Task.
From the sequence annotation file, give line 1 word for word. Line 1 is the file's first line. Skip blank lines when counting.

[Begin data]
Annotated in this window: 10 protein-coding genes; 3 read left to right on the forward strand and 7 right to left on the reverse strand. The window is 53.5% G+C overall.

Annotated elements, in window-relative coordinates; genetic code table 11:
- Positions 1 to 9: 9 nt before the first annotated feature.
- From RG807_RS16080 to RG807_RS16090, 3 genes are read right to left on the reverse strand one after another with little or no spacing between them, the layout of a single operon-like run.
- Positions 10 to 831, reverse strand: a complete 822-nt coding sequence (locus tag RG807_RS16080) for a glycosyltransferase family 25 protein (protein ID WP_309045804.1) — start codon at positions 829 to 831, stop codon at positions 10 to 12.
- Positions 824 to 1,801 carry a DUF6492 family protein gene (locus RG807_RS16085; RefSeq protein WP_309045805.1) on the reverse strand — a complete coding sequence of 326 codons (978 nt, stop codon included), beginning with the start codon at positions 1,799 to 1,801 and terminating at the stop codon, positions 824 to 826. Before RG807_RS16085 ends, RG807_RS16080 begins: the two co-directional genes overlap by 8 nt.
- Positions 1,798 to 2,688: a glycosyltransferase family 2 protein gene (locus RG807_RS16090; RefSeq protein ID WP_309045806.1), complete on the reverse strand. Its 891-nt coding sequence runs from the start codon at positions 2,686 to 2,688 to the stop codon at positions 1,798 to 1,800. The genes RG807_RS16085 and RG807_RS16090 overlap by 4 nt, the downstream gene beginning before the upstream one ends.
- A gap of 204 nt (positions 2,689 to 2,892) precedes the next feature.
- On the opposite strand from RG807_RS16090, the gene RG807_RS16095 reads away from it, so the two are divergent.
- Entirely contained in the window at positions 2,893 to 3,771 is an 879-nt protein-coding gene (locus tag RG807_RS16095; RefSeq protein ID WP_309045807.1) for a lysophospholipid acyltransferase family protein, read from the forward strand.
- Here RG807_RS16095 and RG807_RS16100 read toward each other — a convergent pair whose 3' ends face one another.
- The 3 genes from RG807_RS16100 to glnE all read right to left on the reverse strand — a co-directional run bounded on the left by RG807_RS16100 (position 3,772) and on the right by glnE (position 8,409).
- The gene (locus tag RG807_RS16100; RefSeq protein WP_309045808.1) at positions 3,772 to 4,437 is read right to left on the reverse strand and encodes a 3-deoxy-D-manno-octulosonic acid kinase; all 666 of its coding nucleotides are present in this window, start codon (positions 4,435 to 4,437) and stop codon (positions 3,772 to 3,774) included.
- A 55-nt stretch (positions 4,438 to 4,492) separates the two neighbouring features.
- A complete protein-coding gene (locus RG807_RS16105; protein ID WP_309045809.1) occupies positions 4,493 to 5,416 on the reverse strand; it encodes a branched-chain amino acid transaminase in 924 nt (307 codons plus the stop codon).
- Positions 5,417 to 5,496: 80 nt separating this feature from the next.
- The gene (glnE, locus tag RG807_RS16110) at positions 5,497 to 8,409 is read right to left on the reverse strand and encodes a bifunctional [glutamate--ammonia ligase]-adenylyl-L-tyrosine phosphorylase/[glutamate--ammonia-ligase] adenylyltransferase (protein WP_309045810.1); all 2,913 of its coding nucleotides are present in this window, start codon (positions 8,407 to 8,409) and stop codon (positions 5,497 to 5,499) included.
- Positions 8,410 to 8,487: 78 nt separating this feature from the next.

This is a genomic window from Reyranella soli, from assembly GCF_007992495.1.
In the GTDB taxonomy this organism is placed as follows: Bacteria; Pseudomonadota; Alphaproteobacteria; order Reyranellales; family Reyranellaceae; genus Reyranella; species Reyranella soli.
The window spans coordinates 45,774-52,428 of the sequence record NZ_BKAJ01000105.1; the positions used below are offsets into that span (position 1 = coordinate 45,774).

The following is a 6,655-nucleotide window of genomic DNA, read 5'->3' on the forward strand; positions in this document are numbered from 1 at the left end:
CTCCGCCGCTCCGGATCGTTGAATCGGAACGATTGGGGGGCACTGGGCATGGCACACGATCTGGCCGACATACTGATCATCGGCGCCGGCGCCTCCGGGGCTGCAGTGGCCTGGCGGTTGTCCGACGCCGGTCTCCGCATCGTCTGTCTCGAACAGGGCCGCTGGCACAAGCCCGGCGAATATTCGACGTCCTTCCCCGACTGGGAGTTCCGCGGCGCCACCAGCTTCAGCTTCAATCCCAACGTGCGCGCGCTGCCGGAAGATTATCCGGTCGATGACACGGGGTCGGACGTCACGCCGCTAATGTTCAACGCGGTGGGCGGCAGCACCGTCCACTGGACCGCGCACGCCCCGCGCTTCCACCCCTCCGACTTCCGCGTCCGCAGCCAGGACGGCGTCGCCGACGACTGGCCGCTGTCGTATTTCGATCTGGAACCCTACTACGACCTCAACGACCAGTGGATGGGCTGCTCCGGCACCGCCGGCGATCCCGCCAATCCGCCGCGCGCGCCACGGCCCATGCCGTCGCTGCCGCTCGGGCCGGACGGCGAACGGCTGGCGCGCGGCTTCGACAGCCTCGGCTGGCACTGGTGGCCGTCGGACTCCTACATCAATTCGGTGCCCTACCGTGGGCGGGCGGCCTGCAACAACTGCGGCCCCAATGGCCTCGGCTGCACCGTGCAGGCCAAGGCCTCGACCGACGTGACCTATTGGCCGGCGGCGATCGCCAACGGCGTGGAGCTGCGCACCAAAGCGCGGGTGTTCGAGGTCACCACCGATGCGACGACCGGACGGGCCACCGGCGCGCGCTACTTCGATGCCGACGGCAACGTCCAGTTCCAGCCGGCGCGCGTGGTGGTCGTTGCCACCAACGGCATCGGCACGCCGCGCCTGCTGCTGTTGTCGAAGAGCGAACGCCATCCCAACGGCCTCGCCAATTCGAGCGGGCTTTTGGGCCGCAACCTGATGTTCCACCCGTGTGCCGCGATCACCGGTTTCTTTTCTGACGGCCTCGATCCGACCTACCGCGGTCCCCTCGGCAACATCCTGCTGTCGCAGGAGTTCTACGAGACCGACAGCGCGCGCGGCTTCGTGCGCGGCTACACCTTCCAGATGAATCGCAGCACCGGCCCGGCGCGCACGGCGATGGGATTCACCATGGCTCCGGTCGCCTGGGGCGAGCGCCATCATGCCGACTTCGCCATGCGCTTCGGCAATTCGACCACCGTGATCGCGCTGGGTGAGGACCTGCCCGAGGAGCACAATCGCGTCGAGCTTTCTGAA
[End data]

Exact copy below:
Annotated in this window: 10 protein-coding genes; 3 read left to right on the forward strand and 7 right to left on the reverse strand. The window is 53.5% G+C overall.